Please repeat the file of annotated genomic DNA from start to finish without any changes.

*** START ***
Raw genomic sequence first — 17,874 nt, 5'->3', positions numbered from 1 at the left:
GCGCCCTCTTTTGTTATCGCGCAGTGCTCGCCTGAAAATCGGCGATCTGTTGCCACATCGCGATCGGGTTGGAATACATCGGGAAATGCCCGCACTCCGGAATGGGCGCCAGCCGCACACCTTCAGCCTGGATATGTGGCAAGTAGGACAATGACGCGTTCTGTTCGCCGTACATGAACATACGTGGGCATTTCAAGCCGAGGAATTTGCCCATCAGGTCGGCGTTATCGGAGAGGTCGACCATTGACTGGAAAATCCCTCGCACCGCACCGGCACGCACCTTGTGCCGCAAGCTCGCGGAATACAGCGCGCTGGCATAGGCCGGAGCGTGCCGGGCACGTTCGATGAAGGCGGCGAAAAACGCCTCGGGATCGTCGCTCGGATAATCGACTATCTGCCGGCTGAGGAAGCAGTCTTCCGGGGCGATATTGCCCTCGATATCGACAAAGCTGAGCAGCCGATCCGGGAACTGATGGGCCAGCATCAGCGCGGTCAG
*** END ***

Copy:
Raw genomic sequence first — 17,874 nt, 5'->3', positions numbered from 1 at the left:
GCGCCCTCTTTTGTTATCGCGCAGTGCTCGCCTGAAAATCGGCGATCTGTTGCCACATCGCGATCGGGTTGGAATACATCGGGAAATGCCCGCACTCCGGAATGGGCGCCAGCCGCACACCTTCAGCCTGGATATGTGGCAAGTAGGACAATGACGCGTTCTGTTCGCCGTACATGAACATACGTGGGCATTTCAAGCCGAGGAATTTGCCCATCAGGTCGGCGTTATCGGAGAGGTCGACCATTGACTGGAAAATCCCTCGCACCGCACCGGCACGCACCTTGTGCCGCAAGCTCGCGGAATACAGCGCGCTGGCATAGGCCGGAGCGTGCCGGGCACGTTCGATGAAGGCGGCGAAAAACGCCTCGGGATCGTCGCTCGGATAATCGACTATCTGCCGGCTGAGGAAGCAGTCTTCCGGGGCGATATTGCCCTCGATATCGACAAAGCTGAGCAGCCGATCCGGGAACTGATGGGCCAGCATCAGCGCGGTCAG